In his new book, When the Sirens Were Silent: How the Warning System Failed A Community, award-winning meteorologist Mike Smith takes a journey into the fearful and fascinating vortex of a tornado, explaining how the government’s early warning system has saved countless lives over the last 50 years. He’ll also talk about the system’s failures – such as last year’s Joplin twister which claimed 161 lives.
Leadership is less about having all the answers than about asking the right questions. Harvard Business School professor Robert Kaplan says in his book What to Ask the Person in the Mirror that the challenge lies in being able to step back, reflect, and ask the key questions that are critical to your performance and your organization’s effectiveness.
R. Stephen Green, newly-named superintendent of the Kansas City Public Schools, continues his series of public conversations. He fields questions and provides straight answers regarding parent involvement, accreditation, leadership, and the future of classroom instruction.
Green previously led Kauffman Scholars, Inc., a comprehensive college preparatory and scholarship program designed to increase the number of college graduates from Kansas City’s urban schools.
Historian Donald R. Hickey, author of The Rockets’ Red Glare: An Illustrated History of The War of 1812, discusses that “forgotten war” which gave us some memorable military moments (Admiral Perry’s victory on Lake Erie, Andrew Jackson’s triumph at New Orleans) but also saw the British burn the White House. Moreover, the war ended not in overwhelming victory, but in a draw – which may explain why so many Americans know little about it.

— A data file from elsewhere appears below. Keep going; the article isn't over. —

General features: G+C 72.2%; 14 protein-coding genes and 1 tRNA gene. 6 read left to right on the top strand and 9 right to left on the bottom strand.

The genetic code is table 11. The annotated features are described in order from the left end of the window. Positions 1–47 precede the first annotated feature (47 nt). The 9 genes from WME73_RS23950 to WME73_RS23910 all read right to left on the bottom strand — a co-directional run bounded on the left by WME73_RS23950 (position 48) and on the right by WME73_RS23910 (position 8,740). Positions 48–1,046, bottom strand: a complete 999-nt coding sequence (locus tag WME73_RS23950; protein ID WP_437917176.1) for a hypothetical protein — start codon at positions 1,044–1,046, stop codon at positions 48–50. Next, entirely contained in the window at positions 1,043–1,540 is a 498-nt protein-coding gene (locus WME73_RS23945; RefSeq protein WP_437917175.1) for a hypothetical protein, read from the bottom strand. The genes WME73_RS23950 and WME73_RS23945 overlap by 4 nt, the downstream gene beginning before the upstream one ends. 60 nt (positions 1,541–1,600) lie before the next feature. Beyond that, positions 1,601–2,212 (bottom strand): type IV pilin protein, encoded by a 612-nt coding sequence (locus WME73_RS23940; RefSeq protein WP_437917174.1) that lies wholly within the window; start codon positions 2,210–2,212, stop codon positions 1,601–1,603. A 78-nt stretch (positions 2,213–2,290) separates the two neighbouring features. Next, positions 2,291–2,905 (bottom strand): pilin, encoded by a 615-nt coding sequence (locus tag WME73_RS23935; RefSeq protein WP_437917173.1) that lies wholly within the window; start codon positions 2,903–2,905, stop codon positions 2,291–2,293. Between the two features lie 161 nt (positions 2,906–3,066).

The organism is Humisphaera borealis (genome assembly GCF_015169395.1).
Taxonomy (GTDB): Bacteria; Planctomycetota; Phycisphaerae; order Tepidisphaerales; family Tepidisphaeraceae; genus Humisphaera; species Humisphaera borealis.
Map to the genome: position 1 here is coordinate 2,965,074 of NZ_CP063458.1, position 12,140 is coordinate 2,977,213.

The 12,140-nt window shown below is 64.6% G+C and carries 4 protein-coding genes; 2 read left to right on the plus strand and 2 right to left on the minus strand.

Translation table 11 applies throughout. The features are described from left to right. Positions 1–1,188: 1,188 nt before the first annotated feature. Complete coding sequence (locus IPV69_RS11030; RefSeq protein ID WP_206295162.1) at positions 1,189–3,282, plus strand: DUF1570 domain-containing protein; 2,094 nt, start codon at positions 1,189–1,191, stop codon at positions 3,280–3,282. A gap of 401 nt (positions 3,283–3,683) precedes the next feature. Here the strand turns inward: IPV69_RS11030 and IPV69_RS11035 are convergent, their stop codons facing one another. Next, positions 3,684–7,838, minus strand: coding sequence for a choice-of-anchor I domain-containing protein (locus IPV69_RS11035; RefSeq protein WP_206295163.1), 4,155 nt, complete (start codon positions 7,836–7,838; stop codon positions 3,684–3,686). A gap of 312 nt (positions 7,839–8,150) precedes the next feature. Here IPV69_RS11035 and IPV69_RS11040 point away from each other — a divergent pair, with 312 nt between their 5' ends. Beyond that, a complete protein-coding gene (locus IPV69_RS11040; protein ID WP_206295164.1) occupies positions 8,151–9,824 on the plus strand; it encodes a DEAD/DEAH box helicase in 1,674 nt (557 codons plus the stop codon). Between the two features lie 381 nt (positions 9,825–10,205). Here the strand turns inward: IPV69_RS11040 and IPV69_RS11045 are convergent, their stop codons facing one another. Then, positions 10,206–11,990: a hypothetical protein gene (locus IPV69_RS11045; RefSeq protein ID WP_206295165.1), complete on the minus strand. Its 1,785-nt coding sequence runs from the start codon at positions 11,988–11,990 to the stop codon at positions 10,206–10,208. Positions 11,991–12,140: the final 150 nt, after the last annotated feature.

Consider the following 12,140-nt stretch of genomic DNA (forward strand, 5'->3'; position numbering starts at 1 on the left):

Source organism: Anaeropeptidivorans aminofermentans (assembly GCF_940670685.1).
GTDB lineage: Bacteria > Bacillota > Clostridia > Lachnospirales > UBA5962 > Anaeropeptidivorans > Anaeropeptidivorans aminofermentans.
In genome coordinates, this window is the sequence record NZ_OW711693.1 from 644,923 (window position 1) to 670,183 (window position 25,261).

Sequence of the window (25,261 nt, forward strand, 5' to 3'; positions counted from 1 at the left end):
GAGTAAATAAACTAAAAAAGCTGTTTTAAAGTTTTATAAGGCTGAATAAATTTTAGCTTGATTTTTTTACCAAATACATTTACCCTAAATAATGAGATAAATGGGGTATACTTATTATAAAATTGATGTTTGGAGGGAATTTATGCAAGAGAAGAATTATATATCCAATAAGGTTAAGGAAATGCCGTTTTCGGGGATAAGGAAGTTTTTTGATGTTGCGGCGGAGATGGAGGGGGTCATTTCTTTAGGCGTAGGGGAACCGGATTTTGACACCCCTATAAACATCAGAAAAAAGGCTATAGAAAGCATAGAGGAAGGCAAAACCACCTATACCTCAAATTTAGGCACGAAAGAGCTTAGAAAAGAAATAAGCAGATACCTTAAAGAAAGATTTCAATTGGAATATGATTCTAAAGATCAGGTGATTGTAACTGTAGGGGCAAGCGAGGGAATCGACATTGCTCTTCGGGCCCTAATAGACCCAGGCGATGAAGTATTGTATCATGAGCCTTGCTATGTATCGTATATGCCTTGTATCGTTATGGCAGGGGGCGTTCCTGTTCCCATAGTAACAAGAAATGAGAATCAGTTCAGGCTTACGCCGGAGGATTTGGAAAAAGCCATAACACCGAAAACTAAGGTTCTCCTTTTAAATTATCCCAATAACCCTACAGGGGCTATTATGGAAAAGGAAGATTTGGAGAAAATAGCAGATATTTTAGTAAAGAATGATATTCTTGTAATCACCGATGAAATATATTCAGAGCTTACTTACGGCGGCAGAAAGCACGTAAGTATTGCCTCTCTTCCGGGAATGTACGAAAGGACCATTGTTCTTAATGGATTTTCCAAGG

Join fellow book lovers on the first Saturday of every month (May – October) from 8 a.m. to 1 p.m. as the Friends of the Kansas City Public Library present the fifth annual City Market Summer Book Sale Series.
Whip up a simple but tasty dish with cookbook author Katie Workman, who offers solutions to the 20 most common cooking dilemmas faced by modern moms. She provides recipes and tips for parents who are so baffled by their kids’ food preferences that mealtime has become a minefield.
Workman is founding editor in chief of Cookstr.com and writes for New York magazine and many web sites.
Whether an election is about picking a president or passing a tax increase, citizens may find themselves asking: “Does my vote really count?
Absolutely, according to representatives of the Kansas City Board of Election Commissioners who explain why voting is so important and how one vote can actually make a difference. Here’s a chance to learn about voting rights and how our votes are processed on election night. Voter registration forms will be available.
This is part of a series of public forums on elections presented by the KCEB and the Library this spring and summer.
Kansas City’s People’s Liberation Big Band marks International Workers Day (aka May Day) with a screening of the silent Soviet film Battleship Potemkin while performing their original musical score for the film.
Short story writer and novelist Adam Johnson discusses his work in a public conversation with local author Whitney Terrell. Known for his “vaguely Blade Runner–esque visions of a cluttered, anaerobic American culture,” Johnson has published the short story collection Emporium and the novel Parasites Like Us. His latest novel is The Orphan Master’s Son.
Husband and wife team Monroe and Jean Dodd take a time-traveling journey across the Sunflower State with their new book Kansas Then and Now, which contrasts historic photographs of Kansas towns (and a few rural locations) with new photos taken in the same places. A spinoff of the Kansas City Then and Now series, the volume offers a new way of appreciating how our landscapes and cityscapes have changed.